This is Lenin! Demystifying Revolution in Socialist Ethiopia, Kate Cowcher

  • 5:15pm

  • Hunter Building, Hunter Lecture Theatre (017)
    74 Lauriston Place
    EH3 9DF

This talk is drawn from a larger research project on art and visual culture in the Ethiopian revolution, one that stresses the centrality of images in the downfall of Emperor Haile Selassie in 1974 and in the construction of a "popular," putatively Marxist-Leninist revolution that followed. Artists were immediately called upon to develop a new typology of images: blatant and blaring graphic design that affronted Ethiopia's Imperial tradition of veiled modes of communication.

Close examination of works that seem easy to dismiss as straightforward propaganda, however, reveals slippages in translation from the greater communist sphere, ideological inconsistencies and a creeping sense of apathy amongst those who had once fought for radical change. Rather than simply "demystify" the revolution, Ethiopia's revolutionary graphic art provides a rich chronicle of shifting allegiances and growing anxieties in the midst of domestic turmoil, on the final frontier of the Cold War in Africa.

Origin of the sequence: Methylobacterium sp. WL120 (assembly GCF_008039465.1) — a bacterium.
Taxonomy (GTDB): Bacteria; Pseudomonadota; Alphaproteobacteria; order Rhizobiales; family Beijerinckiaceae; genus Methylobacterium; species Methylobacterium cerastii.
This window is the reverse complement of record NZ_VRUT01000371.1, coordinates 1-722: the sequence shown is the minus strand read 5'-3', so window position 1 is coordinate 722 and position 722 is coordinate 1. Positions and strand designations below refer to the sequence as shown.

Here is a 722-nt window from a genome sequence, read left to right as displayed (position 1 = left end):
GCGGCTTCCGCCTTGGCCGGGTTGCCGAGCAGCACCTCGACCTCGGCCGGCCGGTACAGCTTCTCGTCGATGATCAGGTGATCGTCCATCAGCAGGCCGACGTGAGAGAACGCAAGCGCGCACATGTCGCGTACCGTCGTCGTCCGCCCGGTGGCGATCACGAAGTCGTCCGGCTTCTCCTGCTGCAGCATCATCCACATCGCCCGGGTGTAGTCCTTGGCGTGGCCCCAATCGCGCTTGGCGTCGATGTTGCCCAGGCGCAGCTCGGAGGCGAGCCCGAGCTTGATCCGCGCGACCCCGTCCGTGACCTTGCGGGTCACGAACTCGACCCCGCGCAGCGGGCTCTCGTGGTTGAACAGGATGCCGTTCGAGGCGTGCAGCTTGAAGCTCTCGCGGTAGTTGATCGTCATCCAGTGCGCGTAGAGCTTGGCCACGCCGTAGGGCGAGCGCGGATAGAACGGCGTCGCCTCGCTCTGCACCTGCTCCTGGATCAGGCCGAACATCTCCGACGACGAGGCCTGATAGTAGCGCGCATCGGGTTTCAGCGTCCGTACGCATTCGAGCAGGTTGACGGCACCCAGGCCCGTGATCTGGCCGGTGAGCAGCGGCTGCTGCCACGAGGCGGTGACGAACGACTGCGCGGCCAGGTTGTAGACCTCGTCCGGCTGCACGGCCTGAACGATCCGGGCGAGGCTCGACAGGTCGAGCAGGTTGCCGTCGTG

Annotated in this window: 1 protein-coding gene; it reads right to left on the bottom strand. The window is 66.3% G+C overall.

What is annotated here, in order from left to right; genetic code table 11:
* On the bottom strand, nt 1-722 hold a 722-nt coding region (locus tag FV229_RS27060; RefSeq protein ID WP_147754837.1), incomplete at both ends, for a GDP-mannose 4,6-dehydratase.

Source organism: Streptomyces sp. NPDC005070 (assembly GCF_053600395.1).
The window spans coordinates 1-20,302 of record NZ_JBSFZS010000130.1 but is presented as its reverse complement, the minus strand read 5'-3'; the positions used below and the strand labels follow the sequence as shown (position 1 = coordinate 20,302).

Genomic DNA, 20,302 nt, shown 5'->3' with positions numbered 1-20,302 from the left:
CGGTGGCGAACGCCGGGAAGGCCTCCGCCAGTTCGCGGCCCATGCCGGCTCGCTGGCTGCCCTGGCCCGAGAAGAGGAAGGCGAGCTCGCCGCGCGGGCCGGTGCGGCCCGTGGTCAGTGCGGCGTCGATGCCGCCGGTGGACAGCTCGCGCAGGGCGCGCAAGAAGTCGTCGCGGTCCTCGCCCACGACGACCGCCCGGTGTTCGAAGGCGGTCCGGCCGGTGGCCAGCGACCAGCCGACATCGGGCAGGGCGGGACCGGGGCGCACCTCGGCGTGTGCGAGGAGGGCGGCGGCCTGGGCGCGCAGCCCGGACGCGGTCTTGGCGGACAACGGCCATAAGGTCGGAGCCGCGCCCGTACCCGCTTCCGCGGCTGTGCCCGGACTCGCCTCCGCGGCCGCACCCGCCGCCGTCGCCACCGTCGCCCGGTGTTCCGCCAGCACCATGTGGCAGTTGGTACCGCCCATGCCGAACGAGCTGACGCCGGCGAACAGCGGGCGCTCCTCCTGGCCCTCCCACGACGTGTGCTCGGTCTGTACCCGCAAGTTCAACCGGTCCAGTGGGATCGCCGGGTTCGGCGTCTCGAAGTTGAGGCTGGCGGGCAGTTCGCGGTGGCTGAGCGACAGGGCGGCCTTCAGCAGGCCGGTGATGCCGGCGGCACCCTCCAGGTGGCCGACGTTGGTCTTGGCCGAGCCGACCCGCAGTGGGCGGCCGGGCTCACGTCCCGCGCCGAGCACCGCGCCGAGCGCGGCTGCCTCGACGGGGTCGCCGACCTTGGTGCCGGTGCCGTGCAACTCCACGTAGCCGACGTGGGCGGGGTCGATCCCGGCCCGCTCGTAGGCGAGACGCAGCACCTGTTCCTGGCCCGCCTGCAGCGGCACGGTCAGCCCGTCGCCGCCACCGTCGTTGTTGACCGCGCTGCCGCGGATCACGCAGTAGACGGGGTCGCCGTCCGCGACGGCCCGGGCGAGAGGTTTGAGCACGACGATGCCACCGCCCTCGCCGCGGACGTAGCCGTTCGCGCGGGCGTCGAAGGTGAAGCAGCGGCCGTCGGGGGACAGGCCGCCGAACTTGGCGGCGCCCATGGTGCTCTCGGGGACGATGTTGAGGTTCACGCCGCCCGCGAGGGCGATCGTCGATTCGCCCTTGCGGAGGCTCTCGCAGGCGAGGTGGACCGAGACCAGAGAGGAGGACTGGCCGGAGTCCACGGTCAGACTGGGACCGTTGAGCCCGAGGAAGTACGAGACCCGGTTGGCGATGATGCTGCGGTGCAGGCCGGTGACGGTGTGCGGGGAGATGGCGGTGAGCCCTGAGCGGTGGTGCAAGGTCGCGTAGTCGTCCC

Kate Cowcher is Lecturer in Art History at the University of St. Andrews. She was previously Postdoctoral Fellow in Modern and Contemporary Art at the University of Maryland's Center for Art and Knowledge at the Phillips Collection. She completed her doctoral thesis at Stanford University in 2017. It explored art and visual culture in the Ethiopian Revolution (1974-1991). Her research has been supported by a Graduate Fellowship from Stanford University and the Andrew W. Mellon Fellowship from the Center for Advanced Study in the Visual Arts (CASVA) at the National Gallery, Washington D.C.

Kate's broader research interests include modern and contemporary art in Africa and the Diaspora, African socialism, legacies of the Cold War in African visual culture, cultural exchange between Africa and Soviet/post-Soviet Russia, African cinema, artist collectives and the post-colonial city.


Part of the History of Art Research Seminar Series 2018/19.